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The “one like a Son of Man” from Daniel is the source of Christ’s self-designation, the “Son of Man”Daniel 7:13-14.

In the gospel accounts, the “Son of Man” is the most frequent self-designation found on the lips of Jesus, a term derived from Daniel’s vision of the one “like a Son of Man” who received the “dominion and kingdom” from the “Ancient of Days.” And at the end of the age, “all the tribes of the earth” will mourn when “they see the Son of man coming in the clouds of heaven.” Jesus is “that Son of Man.”

In each case, the Greek text reads “the Son of Man,” and the definite article in the Koiné Greek retained its demonstrative force (i.e., “the”). Rendered idiomatically, the sense is “that Son of Man.” Jesus did not refer to just any man, to humanity in general, or to his human nature, but to a specific figure, the “Son of Man” from the seventh chapter of Daniel.

In his vision of the four “beasts ascending from the sea,” Daniel saw a malevolent figure called the “little horn,” a creature with “a mouth speaking great things.” It waged “war” against the “saints.” His vision concluded with a judgment scene and the appearance of the “Son of Man” who received “dominion” and judgment on behalf of the “saints”:

  • (Daniel 7:13-14) – “I continued looking in the visions of the night, when, lo, with the clouds of the heavens, one like a son of man was coming, and to the Ancient of days he approached, and before him, they brought him near; and to him were given dominion and dignity and kingship, that all peoples, races and tongues, should do service to him; his dominion was an everlasting dominion, which should not pass away, and his kingdom that which should not be destroyed.

In the vision’s interpretation, the “little horn made war against the saints and prevailed against them.” Afterward, “judgment was given for the saints” by the “Ancient of Days,” and the saints then “possessed the kingdom.” By itself, “judgment” does not mean punishment, but here, a decision rendered on behalf of the saints – their vindication – (Daniel 7:15-27).

Features from the vision are found in Jesus’ references to the “Son of Man,” as well as in related passages elsewhere in the New Testament, including:

  • His “coming on clouds.”
  • His approach to the “Ancient of Days” for judgment.
  • His receipt of dominion over “peoples, races, and tongues.
  • The rendering of judgment for the saints.

In his teachings, Jesus is the “Son of Man who sows the seed” of the gospel, a process set in motion that consummates when the “Son of Man sends forth his angels to gather out of his kingdom all things that cause stumbling, and them that do iniquity.” At that time, the “Son of Man will come in the glory of his Father to render to every man according to his deeds” – (Matthew 13:41, 16:27).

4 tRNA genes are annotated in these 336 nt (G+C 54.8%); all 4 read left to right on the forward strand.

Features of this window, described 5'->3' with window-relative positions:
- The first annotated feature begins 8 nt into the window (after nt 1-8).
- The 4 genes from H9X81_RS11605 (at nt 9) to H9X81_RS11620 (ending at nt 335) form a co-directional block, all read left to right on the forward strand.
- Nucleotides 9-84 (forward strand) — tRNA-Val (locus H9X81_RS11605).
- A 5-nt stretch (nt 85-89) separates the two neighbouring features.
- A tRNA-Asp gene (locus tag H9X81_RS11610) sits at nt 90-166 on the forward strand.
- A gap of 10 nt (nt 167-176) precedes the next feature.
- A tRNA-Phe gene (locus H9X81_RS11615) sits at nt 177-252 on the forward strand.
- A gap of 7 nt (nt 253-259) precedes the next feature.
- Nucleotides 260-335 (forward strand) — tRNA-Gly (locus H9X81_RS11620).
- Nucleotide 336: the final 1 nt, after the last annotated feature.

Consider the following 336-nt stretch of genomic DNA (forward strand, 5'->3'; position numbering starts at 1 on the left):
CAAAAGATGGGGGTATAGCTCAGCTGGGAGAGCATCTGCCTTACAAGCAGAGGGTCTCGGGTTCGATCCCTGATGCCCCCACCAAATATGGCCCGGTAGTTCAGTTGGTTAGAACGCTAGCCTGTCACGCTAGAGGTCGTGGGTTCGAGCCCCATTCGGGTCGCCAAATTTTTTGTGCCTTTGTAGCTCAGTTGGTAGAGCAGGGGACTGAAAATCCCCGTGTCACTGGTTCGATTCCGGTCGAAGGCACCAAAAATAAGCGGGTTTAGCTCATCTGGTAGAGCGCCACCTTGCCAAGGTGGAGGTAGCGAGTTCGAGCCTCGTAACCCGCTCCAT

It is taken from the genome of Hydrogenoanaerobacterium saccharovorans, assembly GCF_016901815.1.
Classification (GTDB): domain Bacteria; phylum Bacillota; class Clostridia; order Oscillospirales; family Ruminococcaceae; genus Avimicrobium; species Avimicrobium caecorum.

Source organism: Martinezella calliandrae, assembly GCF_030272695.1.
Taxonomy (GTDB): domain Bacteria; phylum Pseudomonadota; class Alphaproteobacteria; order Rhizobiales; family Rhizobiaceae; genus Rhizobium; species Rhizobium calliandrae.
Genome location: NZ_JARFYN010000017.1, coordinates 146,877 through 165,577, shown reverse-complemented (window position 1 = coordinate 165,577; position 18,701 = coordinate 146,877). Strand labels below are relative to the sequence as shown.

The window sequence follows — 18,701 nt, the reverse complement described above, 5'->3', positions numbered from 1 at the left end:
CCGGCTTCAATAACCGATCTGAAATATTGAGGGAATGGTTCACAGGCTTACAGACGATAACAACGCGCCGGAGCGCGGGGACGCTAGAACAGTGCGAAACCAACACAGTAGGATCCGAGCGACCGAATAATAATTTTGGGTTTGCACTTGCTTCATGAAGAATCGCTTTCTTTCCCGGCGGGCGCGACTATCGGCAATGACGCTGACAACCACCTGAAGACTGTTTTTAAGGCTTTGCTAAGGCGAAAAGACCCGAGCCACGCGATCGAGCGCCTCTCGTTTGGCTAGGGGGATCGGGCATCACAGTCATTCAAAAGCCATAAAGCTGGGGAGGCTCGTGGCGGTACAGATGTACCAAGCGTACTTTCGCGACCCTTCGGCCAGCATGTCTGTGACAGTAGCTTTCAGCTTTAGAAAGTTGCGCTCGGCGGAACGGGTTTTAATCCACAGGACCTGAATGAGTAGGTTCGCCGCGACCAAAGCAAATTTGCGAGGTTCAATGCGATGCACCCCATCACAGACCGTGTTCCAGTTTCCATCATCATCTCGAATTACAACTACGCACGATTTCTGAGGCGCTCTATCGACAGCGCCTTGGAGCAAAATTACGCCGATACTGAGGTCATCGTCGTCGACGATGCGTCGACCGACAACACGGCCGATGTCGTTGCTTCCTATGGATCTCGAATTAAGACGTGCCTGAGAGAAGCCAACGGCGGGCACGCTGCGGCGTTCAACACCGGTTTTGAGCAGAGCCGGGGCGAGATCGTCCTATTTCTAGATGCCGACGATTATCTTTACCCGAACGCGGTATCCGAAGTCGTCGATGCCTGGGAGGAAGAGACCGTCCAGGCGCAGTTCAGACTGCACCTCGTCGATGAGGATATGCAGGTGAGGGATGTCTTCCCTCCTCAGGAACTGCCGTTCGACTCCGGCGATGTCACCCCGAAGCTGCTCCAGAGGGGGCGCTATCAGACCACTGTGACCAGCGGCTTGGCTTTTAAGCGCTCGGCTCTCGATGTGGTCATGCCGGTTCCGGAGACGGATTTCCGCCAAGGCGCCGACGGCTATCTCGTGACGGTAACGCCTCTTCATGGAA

But THAT same “Son of Man” was also destined to suffer for his people (“For the Son of Man shall be delivered up into the hands of men, and they shall kill him”). But death was not the final word. “On the third day,” God resurrected him, and in the “regeneration, the Son of Man will sit on the throne of his glory, judging the twelve tribes of Israel” – (Matthew 17:22, 19:28).

And that judgment includes sentence on the same members of Israel that condemned Jesus to death, and this is borne out by his response at his trial to the high priest when he demanded whether Jesus was the Messiah or not:

  • I am he, and you will see the Son of man sitting on the right hand of power and coming on the clouds of heaven” – (Matthew 19:28, 26:64).

In his declaration, Jesus combined the phrase from Daniel with a clause from the Psalms, leaving no doubt that he was the Davidic Messiah destined to reign over the nations – “Yahweh declared to my Lord: Sit at my right hand, until I make your foes your footstool” – (Psalm 110:1. See Mark 14:62Matthew 26:64Luke 22:69).

The language from Daniel is especially prominent in passages that describe the return of Jesus. He is the glorious figure who appears “on the clouds of heaven”:

  • Then shall appear the sign of the Son of man in heaven: and then shall all the tribes of the earth mourn, and they shall see the Son of man coming on the clouds of heaven with power and great glory” – (Matthew 24:30).

The description of Jesus “coming on the clouds” appears also in Paul’s first letter to the Thessalonians when describing how the saints will meet Jesus as he descends from heaven – (“Then we that are alive, that are left, shall together with them be caught up in the clouds, to meet the Lord in the air”).